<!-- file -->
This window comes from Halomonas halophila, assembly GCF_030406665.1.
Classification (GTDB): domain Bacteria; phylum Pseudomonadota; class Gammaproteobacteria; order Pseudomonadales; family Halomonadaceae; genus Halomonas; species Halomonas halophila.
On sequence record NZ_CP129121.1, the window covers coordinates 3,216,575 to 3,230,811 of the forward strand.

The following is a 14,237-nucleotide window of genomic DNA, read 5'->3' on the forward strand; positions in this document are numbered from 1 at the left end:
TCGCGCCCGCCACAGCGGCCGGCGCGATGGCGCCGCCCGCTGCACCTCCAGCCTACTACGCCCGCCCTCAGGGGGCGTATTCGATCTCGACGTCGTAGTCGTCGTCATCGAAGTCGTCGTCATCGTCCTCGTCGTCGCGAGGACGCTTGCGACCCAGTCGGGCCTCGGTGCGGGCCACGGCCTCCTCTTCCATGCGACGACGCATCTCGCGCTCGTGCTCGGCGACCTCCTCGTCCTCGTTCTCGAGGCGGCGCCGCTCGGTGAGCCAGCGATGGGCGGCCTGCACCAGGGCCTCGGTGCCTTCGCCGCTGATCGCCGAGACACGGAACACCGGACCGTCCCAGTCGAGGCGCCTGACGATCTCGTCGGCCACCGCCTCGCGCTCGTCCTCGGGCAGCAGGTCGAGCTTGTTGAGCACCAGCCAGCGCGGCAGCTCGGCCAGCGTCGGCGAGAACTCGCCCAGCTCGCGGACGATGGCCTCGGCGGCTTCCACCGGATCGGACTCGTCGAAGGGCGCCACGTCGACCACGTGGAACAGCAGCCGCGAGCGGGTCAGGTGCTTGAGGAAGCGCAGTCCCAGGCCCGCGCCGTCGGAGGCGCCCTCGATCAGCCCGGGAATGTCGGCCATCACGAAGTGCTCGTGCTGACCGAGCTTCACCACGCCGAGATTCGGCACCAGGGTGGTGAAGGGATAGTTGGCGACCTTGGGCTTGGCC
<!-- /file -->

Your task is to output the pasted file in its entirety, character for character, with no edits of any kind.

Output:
This window comes from Halomonas halophila, assembly GCF_030406665.1.
Classification (GTDB): domain Bacteria; phylum Pseudomonadota; class Gammaproteobacteria; order Pseudomonadales; family Halomonadaceae; genus Halomonas; species Halomonas halophila.
On sequence record NZ_CP129121.1, the window covers coordinates 3,216,575 to 3,230,811 of the forward strand.

The following is a 14,237-nucleotide window of genomic DNA, read 5'->3' on the forward strand; positions in this document are numbered from 1 at the left end:
TCGCGCCCGCCACAGCGGCCGGCGCGATGGCGCCGCCCGCTGCACCTCCAGCCTACTACGCCCGCCCTCAGGGGGCGTATTCGATCTCGACGTCGTAGTCGTCGTCATCGAAGTCGTCGTCATCGTCCTCGTCGTCGCGAGGACGCTTGCGACCCAGTCGGGCCTCGGTGCGGGCCACGGCCTCCTCTTCCATGCGACGACGCATCTCGCGCTCGTGCTCGGCGACCTCCTCGTCCTCGTTCTCGAGGCGGCGCCGCTCGGTGAGCCAGCGATGGGCGGCCTGCACCAGGGCCTCGGTGCCTTCGCCGCTGATCGCCGAGACACGGAACACCGGACCGTCCCAGTCGAGGCGCCTGACGATCTCGTCGGCCACCGCCTCGCGCTCGTCCTCGGGCAGCAGGTCGAGCTTGTTGAGCACCAGCCAGCGCGGCAGCTCGGCCAGCGTCGGCGAGAACTCGCCCAGCTCGCGGACGATGGCCTCGGCGGCTTCCACCGGATCGGACTCGTCGAAGGGCGCCACGTCGACCACGTGGAACAGCAGCCGCGAGCGGGTCAGGTGCTTGAGGAAGCGCAGTCCCAGGCCCGCGCCGTCGGAGGCGCCCTCGATCAGCCCGGGAATGTCGGCCATCACGAAGTGCTCGTGCTGACCGAGCTTCACCACGCCGAGATTCGGCACCAGGGTGGTGAAGGGATAGTTGGCGACCTTGGGCTTGGCC